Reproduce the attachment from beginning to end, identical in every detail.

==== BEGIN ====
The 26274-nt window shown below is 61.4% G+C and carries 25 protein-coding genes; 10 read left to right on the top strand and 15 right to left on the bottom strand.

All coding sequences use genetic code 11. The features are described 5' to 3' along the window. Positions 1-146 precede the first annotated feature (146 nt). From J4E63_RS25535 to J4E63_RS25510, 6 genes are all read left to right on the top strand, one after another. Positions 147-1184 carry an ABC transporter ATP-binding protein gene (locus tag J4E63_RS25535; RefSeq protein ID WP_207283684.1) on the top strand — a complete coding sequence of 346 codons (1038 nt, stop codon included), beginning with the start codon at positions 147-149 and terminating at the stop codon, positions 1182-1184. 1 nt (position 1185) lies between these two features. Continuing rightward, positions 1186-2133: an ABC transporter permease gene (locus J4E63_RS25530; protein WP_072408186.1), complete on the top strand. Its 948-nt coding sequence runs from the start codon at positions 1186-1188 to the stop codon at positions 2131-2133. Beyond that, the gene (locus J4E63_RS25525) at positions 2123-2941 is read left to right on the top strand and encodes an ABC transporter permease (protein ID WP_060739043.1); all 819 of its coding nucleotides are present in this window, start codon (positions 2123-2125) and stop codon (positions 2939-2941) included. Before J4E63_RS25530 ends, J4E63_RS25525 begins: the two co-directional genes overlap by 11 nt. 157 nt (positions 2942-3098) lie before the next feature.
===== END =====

The 26274-nt window shown below is 61.4% G+C and carries 25 protein-coding genes; 10 read left to right on the top strand and 15 right to left on the bottom strand.

All coding sequences use genetic code 11. The features are described 5' to 3' along the window. Positions 1-146 precede the first annotated feature (146 nt). From J4E63_RS25535 to J4E63_RS25510, 6 genes are all read left to right on the top strand, one after another. Positions 147-1184 carry an ABC transporter ATP-binding protein gene (locus tag J4E63_RS25535; RefSeq protein ID WP_207283684.1) on the top strand — a complete coding sequence of 346 codons (1038 nt, stop codon included), beginning with the start codon at positions 147-149 and terminating at the stop codon, positions 1182-1184. 1 nt (position 1185) lies between these two features. Continuing rightward, positions 1186-2133: an ABC transporter permease gene (locus J4E63_RS25530; protein WP_072408186.1), complete on the top strand. Its 948-nt coding sequence runs from the start codon at positions 1186-1188 to the stop codon at positions 2131-2133. Beyond that, the gene (locus J4E63_RS25525) at positions 2123-2941 is read left to right on the top strand and encodes an ABC transporter permease (protein ID WP_060739043.1); all 819 of its coding nucleotides are present in this window, start codon (positions 2123-2125) and stop codon (positions 2939-2941) included. Before J4E63_RS25530 ends, J4E63_RS25525 begins: the two co-directional genes overlap by 11 nt. 157 nt (positions 2942-3098) lie before the next feature.